Safety advice can be exasperating

February 1, 2004 By    

My friends and acquaintances are always big with the free advice. When I took my career to the next level I was told, “Don’t quit your day job,” “You oughta be conventional,” and “You oughta play it safe.”

It felt like anti-encouragement.

Guests at my primitive cabin in the woods are always sharing their visions of reforming it into a modern condo of convenience. I’m sure it’s simplicity envy.

I ought do this. I ought do that. There are times I feel like my real name is “You oughta.” It kind of sounds like the name of the joker in a set of U.S . military/Iraqi playing cards.

Most of us hate to be told what to do, especially when the task supports an indisputable truth. What may be advisable, prudent and desirable feels like duty and obligation. At some point it sounds a lot like a nagging.

I try to tune it out, but after a while I get frustrated. My personal saying is “I have one nerve left and you are on it.” My wife simply threatens to “summon her flying monkeys.”

How do you express exasperation?

With regard to career choices or lifestyle conveniences, we can trust our vision and, after consideration, ignore unsolicited advice. When it comes to propane safety, we cannot ignore the duty and obligation to maintain safety standards.

Regardless of frustrations, we “oughta” be safe.

How do we fight the emotional defense mechanism that shuts us down when our continual vigilance is so vitally important? The only way to handle fear is to give it a name. Give it a try. Describe that emotion that frequently has you frustrated.

Are you stressed out and spread too thin? Time management makes us establish goals and priorities with deadlines. You’ll be less stressed when crossing goals and tasks off your list. Never let your external circumstances dictate your progress.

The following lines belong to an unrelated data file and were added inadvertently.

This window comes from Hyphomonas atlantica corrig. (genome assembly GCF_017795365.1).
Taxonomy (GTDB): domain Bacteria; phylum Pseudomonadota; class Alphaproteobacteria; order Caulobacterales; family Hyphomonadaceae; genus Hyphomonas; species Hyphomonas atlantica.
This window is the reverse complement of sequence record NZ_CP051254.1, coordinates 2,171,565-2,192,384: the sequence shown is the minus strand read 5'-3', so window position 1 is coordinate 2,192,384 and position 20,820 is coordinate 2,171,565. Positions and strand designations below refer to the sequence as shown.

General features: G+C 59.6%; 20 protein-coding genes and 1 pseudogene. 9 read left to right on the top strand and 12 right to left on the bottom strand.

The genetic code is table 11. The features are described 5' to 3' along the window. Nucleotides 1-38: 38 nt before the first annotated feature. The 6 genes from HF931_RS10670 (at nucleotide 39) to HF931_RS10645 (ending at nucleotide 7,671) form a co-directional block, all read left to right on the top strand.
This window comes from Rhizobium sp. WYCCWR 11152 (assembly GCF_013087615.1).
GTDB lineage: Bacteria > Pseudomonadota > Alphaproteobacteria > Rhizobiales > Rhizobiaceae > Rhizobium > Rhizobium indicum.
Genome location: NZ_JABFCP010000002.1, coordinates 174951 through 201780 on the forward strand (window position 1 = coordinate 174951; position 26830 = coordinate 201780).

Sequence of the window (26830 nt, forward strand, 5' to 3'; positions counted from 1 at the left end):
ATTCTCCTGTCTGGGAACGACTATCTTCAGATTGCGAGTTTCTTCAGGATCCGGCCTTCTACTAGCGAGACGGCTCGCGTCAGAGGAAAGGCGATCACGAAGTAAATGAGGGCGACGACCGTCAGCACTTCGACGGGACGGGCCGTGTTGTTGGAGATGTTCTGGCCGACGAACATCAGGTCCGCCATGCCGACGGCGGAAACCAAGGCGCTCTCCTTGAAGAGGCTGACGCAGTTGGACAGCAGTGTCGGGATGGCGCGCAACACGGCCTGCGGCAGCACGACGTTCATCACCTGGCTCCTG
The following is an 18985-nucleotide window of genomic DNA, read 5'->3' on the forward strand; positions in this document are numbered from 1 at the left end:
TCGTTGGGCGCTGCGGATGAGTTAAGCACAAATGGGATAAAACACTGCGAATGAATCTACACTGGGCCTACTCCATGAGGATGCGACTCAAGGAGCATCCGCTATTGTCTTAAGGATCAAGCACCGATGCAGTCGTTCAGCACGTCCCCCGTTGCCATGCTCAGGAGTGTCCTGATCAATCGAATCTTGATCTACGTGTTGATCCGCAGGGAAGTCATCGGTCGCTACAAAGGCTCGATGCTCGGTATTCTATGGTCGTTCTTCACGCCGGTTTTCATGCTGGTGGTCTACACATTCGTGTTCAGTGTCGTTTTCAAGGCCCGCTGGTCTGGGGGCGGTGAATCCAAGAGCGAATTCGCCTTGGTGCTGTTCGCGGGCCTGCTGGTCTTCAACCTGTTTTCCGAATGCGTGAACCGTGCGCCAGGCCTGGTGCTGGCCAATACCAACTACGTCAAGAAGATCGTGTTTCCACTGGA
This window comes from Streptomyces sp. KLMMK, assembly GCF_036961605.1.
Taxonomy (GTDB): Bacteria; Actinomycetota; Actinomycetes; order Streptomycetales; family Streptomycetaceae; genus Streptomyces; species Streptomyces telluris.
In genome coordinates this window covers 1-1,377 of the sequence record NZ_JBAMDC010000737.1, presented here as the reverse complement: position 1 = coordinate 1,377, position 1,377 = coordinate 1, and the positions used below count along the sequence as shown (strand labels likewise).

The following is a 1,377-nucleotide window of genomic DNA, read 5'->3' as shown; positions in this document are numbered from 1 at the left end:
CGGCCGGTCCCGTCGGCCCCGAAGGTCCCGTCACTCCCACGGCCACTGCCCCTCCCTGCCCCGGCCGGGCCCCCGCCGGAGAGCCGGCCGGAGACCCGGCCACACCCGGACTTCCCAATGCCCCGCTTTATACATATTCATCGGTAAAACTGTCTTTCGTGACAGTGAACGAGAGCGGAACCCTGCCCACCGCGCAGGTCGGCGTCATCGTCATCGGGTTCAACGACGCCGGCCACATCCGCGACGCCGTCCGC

Are you held hostage by passive control? Employees can sabotage any safety effort by passively controlling the process. How often you need to hear a repeated promise to fulfill a required, but unaccomplished task is a strong indication that management is being held hostage.

According to one branch manager, “They have been trained on what to do and I tell them what to do, but they just won’t do it. Old habits die hard.”

Deep down he knows what he oughta do. All of the excuses in the world will not justify a preventable accident or incident.

I say preventable because, in the here and now, you have control. You have a choice to act from alternatives based upon awareness. After an incident, awareness is called discovery and alternatives are few and far between. It’s too late for action.

My frequently free advice remains the same: The time to act is now.

So give your frustrations names and call off those flying monkeys. Slay those dragons and resolve all issues that stand between you and safe growth.

For all the exasperation it creates, you oughta give it some thought.

Until next time, be safe.

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